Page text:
Dry sealing air under above-atmospheric pressure is "ice supplied to the chamber III through a line 10. Part of this air flows into chamber II at atmospheric pressure and part flows into the chamber IV from which air and steam from chamber 2 are withdrawn through a line 11 leading to a leakage condenser 12. From here the D 0 steam is led away through a line 13 while air saturated with D 0 steam is led to a pre-dryer 14 from which D 0 is carried away through a line 15. From here the medium is led through a final dryer 16 which, in the arrangement shown in the drawing, can be a rotary air dryer of the absorption type. Dry air is sucked from the dryer 16 by a fan 17 through the line 10 and delivered into the chamber III.

After passing from the fan 17, air from line 10 is returned to the suction side of the fan through a return line 18, provided with a valve 19, controlled by the pressure in line 10. The pressure in line 10 beyond the fan can thus be kept constant. The pressure on the suction side of the fan in line 10 can also be kept constant due to the fact that air evacuated by the fan 8 through sealing points 4 and 5 is replaced with air supplied to the line 10 through line 20 which is provided with a dryer 21. The pressure on the suction side of the fan 17 in line 10 is kept constant by means of a regulating valve 22 which is controlled by the pressure in the leakage condenser 12.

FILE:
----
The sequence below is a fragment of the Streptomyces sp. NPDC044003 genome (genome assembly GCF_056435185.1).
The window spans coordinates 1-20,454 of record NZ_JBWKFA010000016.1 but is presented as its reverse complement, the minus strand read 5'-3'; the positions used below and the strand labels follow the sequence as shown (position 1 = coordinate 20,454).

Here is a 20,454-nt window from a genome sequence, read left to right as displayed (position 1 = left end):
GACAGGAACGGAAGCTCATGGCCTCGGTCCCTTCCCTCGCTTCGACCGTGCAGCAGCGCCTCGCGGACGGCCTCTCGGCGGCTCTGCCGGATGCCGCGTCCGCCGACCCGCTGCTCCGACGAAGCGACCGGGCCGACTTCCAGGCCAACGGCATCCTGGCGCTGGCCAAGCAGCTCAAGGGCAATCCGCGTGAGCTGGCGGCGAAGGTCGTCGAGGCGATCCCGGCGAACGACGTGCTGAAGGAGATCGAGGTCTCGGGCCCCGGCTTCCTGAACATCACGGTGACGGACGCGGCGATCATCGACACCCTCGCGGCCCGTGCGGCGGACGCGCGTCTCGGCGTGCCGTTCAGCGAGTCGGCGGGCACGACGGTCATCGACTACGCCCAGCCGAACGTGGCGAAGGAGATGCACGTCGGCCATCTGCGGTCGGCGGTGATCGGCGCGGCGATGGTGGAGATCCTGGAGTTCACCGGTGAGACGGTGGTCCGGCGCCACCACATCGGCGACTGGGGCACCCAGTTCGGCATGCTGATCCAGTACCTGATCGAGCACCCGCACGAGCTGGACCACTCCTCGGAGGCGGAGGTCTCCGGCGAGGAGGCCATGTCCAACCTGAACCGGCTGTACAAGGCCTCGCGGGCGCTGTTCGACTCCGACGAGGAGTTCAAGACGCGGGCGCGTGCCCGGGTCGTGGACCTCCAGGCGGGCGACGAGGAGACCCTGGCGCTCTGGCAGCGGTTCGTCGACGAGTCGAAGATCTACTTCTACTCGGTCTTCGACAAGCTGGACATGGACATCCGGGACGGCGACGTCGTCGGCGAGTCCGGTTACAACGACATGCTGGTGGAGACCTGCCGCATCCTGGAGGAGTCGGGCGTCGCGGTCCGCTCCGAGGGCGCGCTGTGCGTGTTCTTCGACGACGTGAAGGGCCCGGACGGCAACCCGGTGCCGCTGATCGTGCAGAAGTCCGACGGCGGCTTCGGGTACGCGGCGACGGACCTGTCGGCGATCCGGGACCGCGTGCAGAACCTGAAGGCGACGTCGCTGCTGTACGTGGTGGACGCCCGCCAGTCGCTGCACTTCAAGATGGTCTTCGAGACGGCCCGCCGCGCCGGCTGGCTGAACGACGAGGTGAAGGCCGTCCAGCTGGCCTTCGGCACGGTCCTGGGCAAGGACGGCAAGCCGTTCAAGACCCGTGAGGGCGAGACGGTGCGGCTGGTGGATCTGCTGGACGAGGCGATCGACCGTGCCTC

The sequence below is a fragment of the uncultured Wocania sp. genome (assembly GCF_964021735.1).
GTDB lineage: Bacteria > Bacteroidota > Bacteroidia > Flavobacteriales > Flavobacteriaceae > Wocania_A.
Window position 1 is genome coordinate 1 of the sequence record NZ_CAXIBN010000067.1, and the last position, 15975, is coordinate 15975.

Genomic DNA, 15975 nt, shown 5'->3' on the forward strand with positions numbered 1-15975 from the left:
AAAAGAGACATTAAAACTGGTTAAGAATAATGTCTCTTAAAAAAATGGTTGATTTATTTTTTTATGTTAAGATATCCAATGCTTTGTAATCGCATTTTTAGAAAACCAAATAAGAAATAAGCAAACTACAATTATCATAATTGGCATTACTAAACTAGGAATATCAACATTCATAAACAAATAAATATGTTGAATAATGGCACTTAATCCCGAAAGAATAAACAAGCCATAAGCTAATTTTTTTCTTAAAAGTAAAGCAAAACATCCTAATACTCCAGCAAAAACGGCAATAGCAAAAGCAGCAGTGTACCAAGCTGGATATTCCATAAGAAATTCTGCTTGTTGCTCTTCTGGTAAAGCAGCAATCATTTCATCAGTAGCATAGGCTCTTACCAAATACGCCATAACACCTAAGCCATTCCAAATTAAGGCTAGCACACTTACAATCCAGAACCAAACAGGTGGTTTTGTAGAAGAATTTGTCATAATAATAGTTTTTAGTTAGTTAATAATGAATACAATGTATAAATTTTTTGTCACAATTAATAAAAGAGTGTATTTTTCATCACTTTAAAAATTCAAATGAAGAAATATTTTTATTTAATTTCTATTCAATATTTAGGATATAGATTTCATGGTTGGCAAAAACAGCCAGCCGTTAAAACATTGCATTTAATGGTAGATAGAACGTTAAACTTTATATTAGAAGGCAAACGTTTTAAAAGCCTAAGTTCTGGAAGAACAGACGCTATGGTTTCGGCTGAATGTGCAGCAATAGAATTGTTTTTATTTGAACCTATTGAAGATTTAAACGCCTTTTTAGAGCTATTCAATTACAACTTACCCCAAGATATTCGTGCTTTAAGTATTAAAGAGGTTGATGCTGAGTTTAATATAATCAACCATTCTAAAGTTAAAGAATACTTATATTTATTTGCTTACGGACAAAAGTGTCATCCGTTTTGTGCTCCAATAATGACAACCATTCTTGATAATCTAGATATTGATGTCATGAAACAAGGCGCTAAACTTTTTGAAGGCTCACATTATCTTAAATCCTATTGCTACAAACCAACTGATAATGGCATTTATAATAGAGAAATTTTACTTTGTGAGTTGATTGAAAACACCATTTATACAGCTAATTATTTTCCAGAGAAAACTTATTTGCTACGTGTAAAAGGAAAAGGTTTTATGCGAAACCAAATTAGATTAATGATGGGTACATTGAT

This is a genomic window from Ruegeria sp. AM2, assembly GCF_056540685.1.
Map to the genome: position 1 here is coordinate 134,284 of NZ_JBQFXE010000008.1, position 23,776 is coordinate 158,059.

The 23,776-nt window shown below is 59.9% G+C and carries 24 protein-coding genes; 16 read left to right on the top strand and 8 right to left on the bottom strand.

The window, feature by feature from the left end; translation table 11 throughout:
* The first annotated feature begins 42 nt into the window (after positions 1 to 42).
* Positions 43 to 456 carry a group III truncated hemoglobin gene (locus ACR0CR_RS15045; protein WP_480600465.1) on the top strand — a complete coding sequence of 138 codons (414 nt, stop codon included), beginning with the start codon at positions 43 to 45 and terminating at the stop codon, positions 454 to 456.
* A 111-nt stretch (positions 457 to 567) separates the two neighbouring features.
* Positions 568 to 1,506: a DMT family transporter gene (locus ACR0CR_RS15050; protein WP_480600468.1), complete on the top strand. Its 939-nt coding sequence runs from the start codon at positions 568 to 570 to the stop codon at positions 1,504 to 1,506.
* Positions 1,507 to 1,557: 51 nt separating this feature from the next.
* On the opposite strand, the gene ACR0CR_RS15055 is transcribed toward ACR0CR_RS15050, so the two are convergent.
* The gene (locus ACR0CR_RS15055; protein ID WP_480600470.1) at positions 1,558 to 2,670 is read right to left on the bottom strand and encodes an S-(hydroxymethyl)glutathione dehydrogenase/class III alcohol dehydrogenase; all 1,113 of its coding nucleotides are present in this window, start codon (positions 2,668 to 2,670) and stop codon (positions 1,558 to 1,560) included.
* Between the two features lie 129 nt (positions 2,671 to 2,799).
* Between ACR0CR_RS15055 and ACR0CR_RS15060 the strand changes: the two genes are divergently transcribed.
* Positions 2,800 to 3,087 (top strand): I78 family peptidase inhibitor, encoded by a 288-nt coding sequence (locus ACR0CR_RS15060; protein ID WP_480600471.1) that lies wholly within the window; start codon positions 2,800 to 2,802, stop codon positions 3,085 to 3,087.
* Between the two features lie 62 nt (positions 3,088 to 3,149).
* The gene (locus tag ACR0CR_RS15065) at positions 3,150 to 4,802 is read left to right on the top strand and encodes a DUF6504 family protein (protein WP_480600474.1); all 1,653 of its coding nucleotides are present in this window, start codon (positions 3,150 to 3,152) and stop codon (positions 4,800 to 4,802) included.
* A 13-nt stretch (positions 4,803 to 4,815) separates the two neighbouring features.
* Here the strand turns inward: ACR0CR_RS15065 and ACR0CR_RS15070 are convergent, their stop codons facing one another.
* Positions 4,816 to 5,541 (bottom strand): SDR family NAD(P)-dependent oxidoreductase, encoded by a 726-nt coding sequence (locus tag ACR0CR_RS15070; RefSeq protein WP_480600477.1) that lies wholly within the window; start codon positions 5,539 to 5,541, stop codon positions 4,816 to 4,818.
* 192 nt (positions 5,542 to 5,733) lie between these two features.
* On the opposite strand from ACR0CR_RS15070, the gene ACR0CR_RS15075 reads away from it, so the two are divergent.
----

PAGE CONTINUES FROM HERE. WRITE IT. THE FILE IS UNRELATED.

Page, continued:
If the leakage in the seal 5 increases due to wear at the edges of the seal, the air flow in the line 10 to chamber III will increase. This acts to throttle the valve 19 and the pressure in the leakage condenser 12 drops, which in turn means that the valve 22 opens to admit atmospheric air. If the leakage through seal 6 to chamber IV increases, the air flow in line 10 to chamber III increases. This acts to throttle the valve 19. The pressure in the leakage condenser 12 rises as more air is supplied through the line 11, but less air flow through line 18 results in an unchanged flow through the valve 22.